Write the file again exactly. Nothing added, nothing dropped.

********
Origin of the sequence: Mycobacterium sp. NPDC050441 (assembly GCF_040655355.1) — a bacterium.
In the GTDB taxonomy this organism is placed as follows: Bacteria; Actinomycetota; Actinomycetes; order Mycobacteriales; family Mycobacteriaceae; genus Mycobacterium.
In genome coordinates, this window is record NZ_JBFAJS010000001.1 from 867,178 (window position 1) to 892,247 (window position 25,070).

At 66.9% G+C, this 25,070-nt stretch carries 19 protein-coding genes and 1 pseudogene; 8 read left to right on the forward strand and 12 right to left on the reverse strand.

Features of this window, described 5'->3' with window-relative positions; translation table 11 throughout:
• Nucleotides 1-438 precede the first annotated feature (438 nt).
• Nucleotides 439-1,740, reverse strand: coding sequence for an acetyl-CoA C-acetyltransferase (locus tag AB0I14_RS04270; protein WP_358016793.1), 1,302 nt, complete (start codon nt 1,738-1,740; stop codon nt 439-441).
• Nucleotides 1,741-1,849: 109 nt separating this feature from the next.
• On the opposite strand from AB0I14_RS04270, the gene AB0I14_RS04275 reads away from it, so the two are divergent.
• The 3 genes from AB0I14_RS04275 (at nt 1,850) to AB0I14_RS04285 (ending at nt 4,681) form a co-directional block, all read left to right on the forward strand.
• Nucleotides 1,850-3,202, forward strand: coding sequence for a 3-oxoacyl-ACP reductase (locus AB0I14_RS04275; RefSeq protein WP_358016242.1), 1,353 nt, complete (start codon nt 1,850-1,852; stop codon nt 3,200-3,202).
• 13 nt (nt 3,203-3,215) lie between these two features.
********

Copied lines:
Origin of the sequence: Mycobacterium sp. NPDC050441 (assembly GCF_040655355.1) — a bacterium.
In the GTDB taxonomy this organism is placed as follows: Bacteria; Actinomycetota; Actinomycetes; order Mycobacteriales; family Mycobacteriaceae; genus Mycobacterium.
In genome coordinates, this window is record NZ_JBFAJS010000001.1 from 867,178 (window position 1) to 892,247 (window position 25,070).

At 66.9% G+C, this 25,070-nt stretch carries 19 protein-coding genes and 1 pseudogene; 8 read left to right on the forward strand and 12 right to left on the reverse strand.

Features of this window, described 5'->3' with window-relative positions; translation table 11 throughout:
• Nucleotides 1-438 precede the first annotated feature (438 nt).
• Nucleotides 439-1,740, reverse strand: coding sequence for an acetyl-CoA C-acetyltransferase (locus tag AB0I14_RS04270; protein WP_358016793.1), 1,302 nt, complete (start codon nt 1,738-1,740; stop codon nt 439-441).
• Nucleotides 1,741-1,849: 109 nt separating this feature from the next.
• On the opposite strand from AB0I14_RS04270, the gene AB0I14_RS04275 reads away from it, so the two are divergent.
• The 3 genes from AB0I14_RS04275 (at nt 1,850) to AB0I14_RS04285 (ending at nt 4,681) form a co-directional block, all read left to right on the forward strand.
• Nucleotides 1,850-3,202, forward strand: coding sequence for a 3-oxoacyl-ACP reductase (locus AB0I14_RS04275; RefSeq protein WP_358016242.1), 1,353 nt, complete (start codon nt 1,850-1,852; stop codon nt 3,200-3,202).
• 13 nt (nt 3,203-3,215) lie between these two features.